Whatever the investigation in New York turns up, Tether’s short history is already replete with strange criminal characters, unsolved hacks, sudden switches between overseas banks, and huge, unexplained losses. There’s likely more to come.
As a connective tool for the larger crypto economy, the potential of Tether was clear. The class-action lawsuit puts it simply: “Tether’s promises were the foundation of USDT’s value. If Tether were telling the truth, a USDT would combine the best aspects of fiat currency and crypto-assets: It would be stable and safe like the U.S. dollar but also, like other crypto-assets, easily transferable across different crypto-exchanges, and free from many government regulations.”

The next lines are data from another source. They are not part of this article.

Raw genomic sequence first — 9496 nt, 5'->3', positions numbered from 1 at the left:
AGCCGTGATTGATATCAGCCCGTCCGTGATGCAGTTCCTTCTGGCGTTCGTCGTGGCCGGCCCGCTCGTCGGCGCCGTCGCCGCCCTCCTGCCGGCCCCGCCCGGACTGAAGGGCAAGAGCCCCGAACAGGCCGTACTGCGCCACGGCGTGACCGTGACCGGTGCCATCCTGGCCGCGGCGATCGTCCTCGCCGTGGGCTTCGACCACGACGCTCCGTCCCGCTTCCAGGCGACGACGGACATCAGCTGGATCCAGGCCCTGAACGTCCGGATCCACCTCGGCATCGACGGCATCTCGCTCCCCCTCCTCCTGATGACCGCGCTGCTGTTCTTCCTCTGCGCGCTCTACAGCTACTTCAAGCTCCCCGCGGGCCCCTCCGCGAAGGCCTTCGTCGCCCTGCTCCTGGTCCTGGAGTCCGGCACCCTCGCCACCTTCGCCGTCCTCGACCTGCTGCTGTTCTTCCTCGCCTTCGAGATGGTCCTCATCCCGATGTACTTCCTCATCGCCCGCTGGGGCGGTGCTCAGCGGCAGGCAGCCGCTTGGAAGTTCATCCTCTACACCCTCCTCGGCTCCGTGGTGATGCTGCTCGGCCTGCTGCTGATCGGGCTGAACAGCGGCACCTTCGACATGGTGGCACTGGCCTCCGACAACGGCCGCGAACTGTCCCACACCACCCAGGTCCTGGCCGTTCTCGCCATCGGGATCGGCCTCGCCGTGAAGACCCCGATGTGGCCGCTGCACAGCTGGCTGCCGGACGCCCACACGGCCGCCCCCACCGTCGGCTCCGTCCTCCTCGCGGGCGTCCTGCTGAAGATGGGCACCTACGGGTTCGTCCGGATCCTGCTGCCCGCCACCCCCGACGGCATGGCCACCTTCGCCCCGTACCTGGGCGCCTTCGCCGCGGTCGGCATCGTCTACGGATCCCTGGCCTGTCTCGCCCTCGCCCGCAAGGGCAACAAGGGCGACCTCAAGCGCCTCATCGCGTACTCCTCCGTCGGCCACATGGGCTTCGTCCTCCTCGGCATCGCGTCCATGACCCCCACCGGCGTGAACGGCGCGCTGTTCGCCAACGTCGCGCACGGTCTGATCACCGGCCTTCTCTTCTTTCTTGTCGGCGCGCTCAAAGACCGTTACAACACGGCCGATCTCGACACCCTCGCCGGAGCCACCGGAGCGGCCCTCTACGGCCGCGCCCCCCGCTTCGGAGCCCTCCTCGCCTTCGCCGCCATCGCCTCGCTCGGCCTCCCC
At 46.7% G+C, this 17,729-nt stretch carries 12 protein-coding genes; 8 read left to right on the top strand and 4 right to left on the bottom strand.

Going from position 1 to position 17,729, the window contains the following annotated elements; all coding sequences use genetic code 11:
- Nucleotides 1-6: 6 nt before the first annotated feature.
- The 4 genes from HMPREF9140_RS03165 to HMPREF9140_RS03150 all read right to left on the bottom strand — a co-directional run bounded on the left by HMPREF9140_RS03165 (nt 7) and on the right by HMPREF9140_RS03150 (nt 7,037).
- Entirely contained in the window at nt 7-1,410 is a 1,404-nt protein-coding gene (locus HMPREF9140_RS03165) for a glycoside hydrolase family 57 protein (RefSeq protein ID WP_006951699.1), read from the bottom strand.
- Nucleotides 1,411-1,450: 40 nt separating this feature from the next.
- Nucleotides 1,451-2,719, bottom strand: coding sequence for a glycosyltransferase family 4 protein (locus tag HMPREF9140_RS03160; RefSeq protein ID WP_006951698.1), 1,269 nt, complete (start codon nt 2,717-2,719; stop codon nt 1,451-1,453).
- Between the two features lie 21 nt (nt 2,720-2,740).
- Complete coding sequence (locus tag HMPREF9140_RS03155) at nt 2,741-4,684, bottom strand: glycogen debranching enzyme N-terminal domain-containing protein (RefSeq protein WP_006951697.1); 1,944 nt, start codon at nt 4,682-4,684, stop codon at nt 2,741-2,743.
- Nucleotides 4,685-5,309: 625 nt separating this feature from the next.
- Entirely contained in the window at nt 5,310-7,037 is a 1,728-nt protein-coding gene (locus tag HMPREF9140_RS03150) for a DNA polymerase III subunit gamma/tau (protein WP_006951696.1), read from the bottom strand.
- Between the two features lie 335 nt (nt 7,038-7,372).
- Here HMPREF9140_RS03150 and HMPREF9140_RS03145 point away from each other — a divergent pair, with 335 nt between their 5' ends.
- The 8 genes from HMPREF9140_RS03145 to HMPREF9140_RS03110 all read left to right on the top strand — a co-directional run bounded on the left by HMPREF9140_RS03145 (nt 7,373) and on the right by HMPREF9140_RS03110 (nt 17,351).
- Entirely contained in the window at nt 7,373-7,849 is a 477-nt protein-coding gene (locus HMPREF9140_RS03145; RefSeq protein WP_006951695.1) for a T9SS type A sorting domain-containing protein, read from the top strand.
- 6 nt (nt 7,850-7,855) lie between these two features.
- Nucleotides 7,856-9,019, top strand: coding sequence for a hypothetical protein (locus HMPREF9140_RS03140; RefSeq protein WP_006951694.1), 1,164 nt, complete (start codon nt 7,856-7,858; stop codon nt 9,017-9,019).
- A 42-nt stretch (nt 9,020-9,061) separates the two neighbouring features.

That perception of stability was always a myth. In 2016, someone hacked into Bitfinex and stole 120,000 Bitcoins, which resulted in Bitfinex cutting more than a third of the value off each customer’s account—although, reportedly, not for a favored few.
Tether had long claimed that for every USDT it put into circulation, it would have one U.S. dollar in the bank. But after years of evasions and refusals to release a complete audit of its finances, a Tether lawyer finally admitted, in a 2019 court filing, that Tether was only 74 percent backed—a number that seemed to include cash, securities, Bitcoin, and other money owed to Tether. Tether’s continued refusal to fully audit itself, combined with its feverish printing of new coins, has led many critics to question even this 74 percent number.
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